Sometimes, it might happen that you are unable to repay your loan due to unforeseen circumstances. For example, you may face a financial crisis, have an accident, or lose your job unexpectedly. If such situations arise when you are in the process of repaying a loan, there is an option called loan settlement.
When your lender agrees to a home loan, education loan, or personal loan settlement, they waive off the due amount on your loan and terminate your account with them. But this doesn’t mean settlement is a safe option and can free you from your repayment obligations. In fact, it can do more harm than good for your credit score!
In this article, we will explore what is a loan settlement and how it affects your credit score. We will also explore some options you can consider instead of settlement.
What is loan settlement?
When the borrower cannot repay the loan, the lender can offer the option of a one-time loan settlement after assessing the borrower’s circumstances.
First, they assess the repayment that is due. After careful consideration, they write it off. Now, your loan is considered settled.
In some cases, they may give you a 6-month buffer period where you do not have to pay any EMI. After this period, you are required to pay a certain percentage of the due amount in one go and settle the loan.
The lender then reports a loss, and your repayment process is terminated. Depending upon their terms and conditions, lenders can allow car loan settlement, home credit loan settlement, education loan settlement, and even personal loan settlement.
Is loan settlement the same as closing the loan?
No! Settling and closing a loan are two different things.
When you close a loan, you repay the due amount completely within your tenure. Making timely repayments reflects that you are a responsible borrower and increases your credit score.
But, when you settle a loan, you do not make a complete repayment. To the lender and credit bureaus, this indicates that you are not a responsible borrower, and it decreases your credit score.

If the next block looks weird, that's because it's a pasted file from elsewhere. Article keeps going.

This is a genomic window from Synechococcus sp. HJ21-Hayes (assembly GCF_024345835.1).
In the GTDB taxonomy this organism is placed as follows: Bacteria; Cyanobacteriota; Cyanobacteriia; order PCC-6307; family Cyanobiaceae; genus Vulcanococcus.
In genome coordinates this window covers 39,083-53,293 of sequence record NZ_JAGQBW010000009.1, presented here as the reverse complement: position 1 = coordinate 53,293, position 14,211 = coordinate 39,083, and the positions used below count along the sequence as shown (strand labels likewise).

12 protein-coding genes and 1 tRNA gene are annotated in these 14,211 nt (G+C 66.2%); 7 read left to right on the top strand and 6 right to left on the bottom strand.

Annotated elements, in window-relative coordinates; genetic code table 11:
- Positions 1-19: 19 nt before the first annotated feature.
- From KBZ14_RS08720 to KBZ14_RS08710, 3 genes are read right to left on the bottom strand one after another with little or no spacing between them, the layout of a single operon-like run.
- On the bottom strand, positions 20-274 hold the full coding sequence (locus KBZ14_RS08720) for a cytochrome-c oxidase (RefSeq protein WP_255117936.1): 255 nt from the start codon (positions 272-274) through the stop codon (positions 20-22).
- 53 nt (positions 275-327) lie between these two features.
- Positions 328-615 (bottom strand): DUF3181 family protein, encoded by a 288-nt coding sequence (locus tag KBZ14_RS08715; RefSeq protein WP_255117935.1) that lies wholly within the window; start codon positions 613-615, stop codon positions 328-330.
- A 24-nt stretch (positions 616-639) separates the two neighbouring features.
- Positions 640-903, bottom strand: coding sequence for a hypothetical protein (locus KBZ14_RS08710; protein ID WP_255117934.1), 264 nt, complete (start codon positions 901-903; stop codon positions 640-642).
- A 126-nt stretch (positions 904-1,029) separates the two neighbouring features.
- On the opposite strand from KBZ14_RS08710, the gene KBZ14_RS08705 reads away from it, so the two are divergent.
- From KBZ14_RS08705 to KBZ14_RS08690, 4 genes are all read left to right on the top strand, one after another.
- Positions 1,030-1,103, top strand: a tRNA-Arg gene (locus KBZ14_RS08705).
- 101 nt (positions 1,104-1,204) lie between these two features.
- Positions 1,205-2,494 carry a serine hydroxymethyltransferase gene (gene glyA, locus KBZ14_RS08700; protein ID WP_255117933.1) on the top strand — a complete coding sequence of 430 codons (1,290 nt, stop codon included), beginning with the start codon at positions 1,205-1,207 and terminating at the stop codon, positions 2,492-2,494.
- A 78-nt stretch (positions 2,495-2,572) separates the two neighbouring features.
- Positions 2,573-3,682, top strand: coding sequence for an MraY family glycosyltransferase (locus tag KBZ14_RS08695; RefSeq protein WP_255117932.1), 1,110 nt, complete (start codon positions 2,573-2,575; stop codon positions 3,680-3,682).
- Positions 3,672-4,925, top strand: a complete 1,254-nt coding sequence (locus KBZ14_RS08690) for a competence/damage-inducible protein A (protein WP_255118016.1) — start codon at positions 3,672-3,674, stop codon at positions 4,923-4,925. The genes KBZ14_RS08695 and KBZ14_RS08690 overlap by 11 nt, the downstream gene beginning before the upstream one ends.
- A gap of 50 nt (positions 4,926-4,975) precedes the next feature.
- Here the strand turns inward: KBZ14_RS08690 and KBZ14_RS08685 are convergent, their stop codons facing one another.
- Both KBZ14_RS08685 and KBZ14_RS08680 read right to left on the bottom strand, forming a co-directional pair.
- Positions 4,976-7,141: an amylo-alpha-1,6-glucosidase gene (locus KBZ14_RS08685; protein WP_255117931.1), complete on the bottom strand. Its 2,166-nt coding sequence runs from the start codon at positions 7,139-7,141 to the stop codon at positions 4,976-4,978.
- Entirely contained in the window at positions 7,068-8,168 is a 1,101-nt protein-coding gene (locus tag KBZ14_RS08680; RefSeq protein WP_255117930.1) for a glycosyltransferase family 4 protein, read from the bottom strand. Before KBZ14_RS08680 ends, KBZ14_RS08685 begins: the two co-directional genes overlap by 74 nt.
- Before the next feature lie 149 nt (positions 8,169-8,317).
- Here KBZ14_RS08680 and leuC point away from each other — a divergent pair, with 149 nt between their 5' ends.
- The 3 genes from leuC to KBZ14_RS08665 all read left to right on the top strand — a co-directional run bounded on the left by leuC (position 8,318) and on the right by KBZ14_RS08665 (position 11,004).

Thus, loan closure and loan settlement have different impacts on your credit history. Whether it is a car loan settlement, home loan settlement, or education loan settlement, it adversely affects your credit score.
What is loan settlement’s impact on your credit score?
If you have taken a housing loan and are repaying a high loan amount, the option of home loan settlement may look appealing at first. You may feel you are being let off the hook and feel a sense of relief. However, your home loan settlement comes at a dear cost.
Whether you opt for a car loan, personal loan settlement, home loan, or home credit loan settlement, your lender always reports it to the credit bureaus. Credit bureaus record the home credit loan settlement in your credit history, and then your loan account with your lender is terminated.
Since settlement indicates that you have failed to repay your loan timely and the lender has incurred losses, your credit score reduces drastically. It may even fall by 75 to 100 points! So, if you do not have a high credit score, a home credit loan settlement can reduce it further and make it more difficult for you to apply for loans in the future.
What are the alternatives to settlement?
Now that you know what happens after loan settlement, you should avoid it at all costs. Here are some tips:
- Borrow only what you need: Firstly, whenever you take a loan, carefully assess your repayment capacity and borrow only what you need. By doing so, you can reduce your burden of repayment.
- Ask your lender to revise your loan terms: If you are having issues repaying your EMIs as per the agreed-upon terms, do not rush to opt for settlement. Instead, talk to your lender about your situation and request them to revise your repayment terms. You can ask for a tenure extension or restructure your monthly instalments. By doing so, you will avoid harming your credit score and still be able to pay off your loan comfortably.
- Use your investments and assets to repay the loan: Always have a safety net in place. For example, you can designate some investments like fixed deposits, stocks, bonds, gold, etc., that you can use if you need money. So, if you are ever faced with a situation where you need money to repay your loan, you can liquify your investments and arrange funds, avoiding loan default or settlement.
The bottom line
You’ve now understood what loan settlement is. If you find it challenging to repay your loan, it is better not to opt for the settlement option. Settlement adversely affects your credit score and reduces your chances of availing of a loan in the future.
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